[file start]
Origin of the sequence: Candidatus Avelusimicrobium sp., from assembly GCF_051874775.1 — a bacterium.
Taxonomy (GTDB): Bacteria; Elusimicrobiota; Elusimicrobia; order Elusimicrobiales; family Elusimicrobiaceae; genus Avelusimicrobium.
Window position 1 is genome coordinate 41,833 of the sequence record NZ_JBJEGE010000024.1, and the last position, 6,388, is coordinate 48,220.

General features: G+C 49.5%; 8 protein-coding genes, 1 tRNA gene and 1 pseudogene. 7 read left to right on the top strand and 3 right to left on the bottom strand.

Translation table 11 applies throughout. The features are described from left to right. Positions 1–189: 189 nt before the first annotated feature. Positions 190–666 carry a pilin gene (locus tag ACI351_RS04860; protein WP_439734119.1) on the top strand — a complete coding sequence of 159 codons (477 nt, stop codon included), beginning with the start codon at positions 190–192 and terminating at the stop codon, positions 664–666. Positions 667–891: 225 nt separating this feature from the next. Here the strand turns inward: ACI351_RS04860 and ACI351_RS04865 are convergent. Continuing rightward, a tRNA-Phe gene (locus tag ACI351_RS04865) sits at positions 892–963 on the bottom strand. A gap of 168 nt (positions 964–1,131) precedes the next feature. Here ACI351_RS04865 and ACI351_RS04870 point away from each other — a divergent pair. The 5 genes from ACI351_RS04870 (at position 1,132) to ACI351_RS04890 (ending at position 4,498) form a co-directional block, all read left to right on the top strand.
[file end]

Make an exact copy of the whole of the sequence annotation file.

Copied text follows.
Origin of the sequence: Candidatus Avelusimicrobium sp., from assembly GCF_051874775.1 — a bacterium.
Taxonomy (GTDB): Bacteria; Elusimicrobiota; Elusimicrobia; order Elusimicrobiales; family Elusimicrobiaceae; genus Avelusimicrobium.
Window position 1 is genome coordinate 41,833 of the sequence record NZ_JBJEGE010000024.1, and the last position, 6,388, is coordinate 48,220.

General features: G+C 49.5%; 8 protein-coding genes, 1 tRNA gene and 1 pseudogene. 7 read left to right on the top strand and 3 right to left on the bottom strand.

Translation table 11 applies throughout. The features are described from left to right. Positions 1–189: 189 nt before the first annotated feature. Positions 190–666 carry a pilin gene (locus tag ACI351_RS04860; protein WP_439734119.1) on the top strand — a complete coding sequence of 159 codons (477 nt, stop codon included), beginning with the start codon at positions 190–192 and terminating at the stop codon, positions 664–666. Positions 667–891: 225 nt separating this feature from the next. Here the strand turns inward: ACI351_RS04860 and ACI351_RS04865 are convergent. Continuing rightward, a tRNA-Phe gene (locus tag ACI351_RS04865) sits at positions 892–963 on the bottom strand. A gap of 168 nt (positions 964–1,131) precedes the next feature. Here ACI351_RS04865 and ACI351_RS04870 point away from each other — a divergent pair. The 5 genes from ACI351_RS04870 (at position 1,132) to ACI351_RS04890 (ending at position 4,498) form a co-directional block, all read left to right on the top strand.